On today, I’m enthralled to showcase one of the most accessible artist on the contemporary and Latin jazz scene … flutist Dave Valentin. Artistically, Valentin’s swift poignant style and tonality ranks at the top as my favorite flutist on the planet. Consider this, his influences are the sensational Hubert Laws, Herbie Mann and Bobbi Humphrey. After diving into Mr. Valentin’s vast catalog of albums from his tenure at GRP, as well as pondering his recent offerings, it was undoubtedly a difficult task so I decided to pull off the shelve this week his classic live recording titled “Live at the Blue Note” 1988 on GRP Records. ~ The Urban Flux
Dave Valentin | Live at the Blue Note – [GRP, 1988] – The Weekend SpinAggressive and incendiary, yet also languid and sensitive, Dave Valentin’s Live at the Blue Note not only demonstrates this artist’s wide range, but the rich possibilities for the Latin jazz genre at large. Performing material from the pen of some of the great voices of his day, including Milton Nascimento’s “Cinnamon and Clove” and Dave Grusin’s “Marcosinho,” Valentin brings a variety of both well- and lesser-known compositions to the table. All are treated with sensitive individuality, ranging in style from three-fourths samba to rhumba to funk, all performed expertly.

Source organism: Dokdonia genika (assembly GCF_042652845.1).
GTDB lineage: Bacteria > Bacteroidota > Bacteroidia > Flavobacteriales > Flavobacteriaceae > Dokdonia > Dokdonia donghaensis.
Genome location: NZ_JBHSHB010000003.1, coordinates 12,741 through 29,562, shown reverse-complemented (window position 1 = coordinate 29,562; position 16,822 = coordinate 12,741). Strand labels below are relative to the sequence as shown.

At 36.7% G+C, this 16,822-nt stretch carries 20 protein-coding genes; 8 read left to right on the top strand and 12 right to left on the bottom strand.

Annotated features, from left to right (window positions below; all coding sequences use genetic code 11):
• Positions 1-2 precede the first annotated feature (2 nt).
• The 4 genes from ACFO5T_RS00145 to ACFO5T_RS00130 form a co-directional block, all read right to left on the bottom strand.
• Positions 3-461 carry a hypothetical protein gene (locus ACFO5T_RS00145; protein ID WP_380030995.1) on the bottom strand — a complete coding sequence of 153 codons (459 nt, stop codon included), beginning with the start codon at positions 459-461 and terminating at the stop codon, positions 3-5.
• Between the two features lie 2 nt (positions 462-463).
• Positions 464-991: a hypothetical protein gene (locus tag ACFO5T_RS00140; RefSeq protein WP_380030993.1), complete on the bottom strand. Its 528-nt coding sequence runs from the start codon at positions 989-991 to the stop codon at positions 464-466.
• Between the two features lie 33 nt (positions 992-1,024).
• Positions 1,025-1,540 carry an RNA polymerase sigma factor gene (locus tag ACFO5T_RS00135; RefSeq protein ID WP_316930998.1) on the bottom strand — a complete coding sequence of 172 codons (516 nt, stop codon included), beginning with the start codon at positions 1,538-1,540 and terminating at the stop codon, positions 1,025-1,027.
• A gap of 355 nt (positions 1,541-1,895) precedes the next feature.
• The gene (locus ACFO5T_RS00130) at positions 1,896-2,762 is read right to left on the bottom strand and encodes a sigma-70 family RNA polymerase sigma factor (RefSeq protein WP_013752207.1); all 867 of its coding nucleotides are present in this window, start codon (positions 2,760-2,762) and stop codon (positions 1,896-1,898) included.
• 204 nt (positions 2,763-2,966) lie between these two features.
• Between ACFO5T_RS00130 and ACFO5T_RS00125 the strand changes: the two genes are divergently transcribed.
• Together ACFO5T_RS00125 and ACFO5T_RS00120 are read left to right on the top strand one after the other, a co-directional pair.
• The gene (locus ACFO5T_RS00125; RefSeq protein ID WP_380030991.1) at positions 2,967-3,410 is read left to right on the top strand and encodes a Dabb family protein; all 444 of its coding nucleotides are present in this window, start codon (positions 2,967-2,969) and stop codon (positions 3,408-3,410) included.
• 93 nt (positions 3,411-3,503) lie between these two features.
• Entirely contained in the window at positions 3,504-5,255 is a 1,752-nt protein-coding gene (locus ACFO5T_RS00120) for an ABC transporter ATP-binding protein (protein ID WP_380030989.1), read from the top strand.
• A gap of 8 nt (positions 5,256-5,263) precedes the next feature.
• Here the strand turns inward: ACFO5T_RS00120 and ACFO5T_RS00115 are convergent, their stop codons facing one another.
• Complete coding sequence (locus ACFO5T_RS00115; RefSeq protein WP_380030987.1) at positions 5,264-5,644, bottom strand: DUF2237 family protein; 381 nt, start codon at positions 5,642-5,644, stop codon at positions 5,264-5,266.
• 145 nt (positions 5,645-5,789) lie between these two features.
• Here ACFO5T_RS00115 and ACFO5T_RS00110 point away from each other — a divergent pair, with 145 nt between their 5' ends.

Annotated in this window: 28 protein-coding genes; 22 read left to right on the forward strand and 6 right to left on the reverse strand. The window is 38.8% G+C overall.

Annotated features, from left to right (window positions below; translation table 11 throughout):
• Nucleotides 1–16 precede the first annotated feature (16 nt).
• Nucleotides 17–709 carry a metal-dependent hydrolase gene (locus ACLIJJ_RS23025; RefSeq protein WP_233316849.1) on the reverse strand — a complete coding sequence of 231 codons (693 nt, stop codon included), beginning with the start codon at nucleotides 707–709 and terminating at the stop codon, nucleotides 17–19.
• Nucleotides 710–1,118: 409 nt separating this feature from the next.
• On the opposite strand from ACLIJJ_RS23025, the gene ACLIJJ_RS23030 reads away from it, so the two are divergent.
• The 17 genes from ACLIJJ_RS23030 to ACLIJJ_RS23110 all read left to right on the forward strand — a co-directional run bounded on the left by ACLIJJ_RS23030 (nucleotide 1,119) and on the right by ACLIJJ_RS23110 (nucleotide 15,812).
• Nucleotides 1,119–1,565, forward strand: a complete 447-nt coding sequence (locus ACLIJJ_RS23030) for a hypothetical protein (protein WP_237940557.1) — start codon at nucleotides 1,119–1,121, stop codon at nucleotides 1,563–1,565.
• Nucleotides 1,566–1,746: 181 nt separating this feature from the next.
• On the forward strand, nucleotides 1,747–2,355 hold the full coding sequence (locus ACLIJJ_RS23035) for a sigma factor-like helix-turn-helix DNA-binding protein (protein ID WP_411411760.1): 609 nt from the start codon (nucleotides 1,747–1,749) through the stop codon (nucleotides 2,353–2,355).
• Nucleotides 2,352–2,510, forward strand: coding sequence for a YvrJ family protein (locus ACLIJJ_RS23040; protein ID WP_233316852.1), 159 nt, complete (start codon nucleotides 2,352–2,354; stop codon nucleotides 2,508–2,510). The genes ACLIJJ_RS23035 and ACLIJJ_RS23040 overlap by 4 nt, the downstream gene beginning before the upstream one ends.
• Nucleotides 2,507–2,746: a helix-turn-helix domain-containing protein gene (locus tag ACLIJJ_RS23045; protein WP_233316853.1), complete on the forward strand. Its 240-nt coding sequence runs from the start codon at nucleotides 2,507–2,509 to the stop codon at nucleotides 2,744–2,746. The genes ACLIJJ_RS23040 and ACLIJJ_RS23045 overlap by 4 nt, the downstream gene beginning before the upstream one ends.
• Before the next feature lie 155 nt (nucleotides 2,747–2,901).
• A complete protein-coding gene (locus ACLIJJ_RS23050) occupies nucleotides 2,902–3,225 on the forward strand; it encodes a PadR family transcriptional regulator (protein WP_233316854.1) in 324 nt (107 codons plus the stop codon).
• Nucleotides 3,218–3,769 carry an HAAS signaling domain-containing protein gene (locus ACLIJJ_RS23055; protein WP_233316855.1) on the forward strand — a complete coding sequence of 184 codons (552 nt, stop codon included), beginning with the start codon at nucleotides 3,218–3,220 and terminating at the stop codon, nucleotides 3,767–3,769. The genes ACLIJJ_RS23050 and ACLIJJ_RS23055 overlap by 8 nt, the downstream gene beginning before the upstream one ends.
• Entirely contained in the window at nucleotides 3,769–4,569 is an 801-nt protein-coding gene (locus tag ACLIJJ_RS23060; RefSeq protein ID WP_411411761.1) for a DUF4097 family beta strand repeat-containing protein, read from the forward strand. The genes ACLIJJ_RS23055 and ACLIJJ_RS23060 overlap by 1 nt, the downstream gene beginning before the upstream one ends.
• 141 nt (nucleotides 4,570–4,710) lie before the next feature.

This is thanks, no doubt, to the A-list players on the date, including premier Afro-Cuban drummer Robby Ameen, conga virtuoso Giovanni Hidalgo, the brilliant Lincoln Goines on bass, and Latin jazz staple Bill O’Connell on piano and keys. To the modern listener, this 1988 date might sound dated at times, thanks primarily to the compressed, fat tone of the recording, and the occasional yet liberal application of processors on the part of Valentin. It is because of these considerations that Valentin enthusiasts are no doubt thankful that this is a live recording, and hence dodged some of the era’s greater production sins. All things considered, Live at the Blue Note escaped the late-’80s virtually unscathed. Bursting with energy and stylistic innovation, this could be Valentin at his very finest. —Evan C. Gutierrez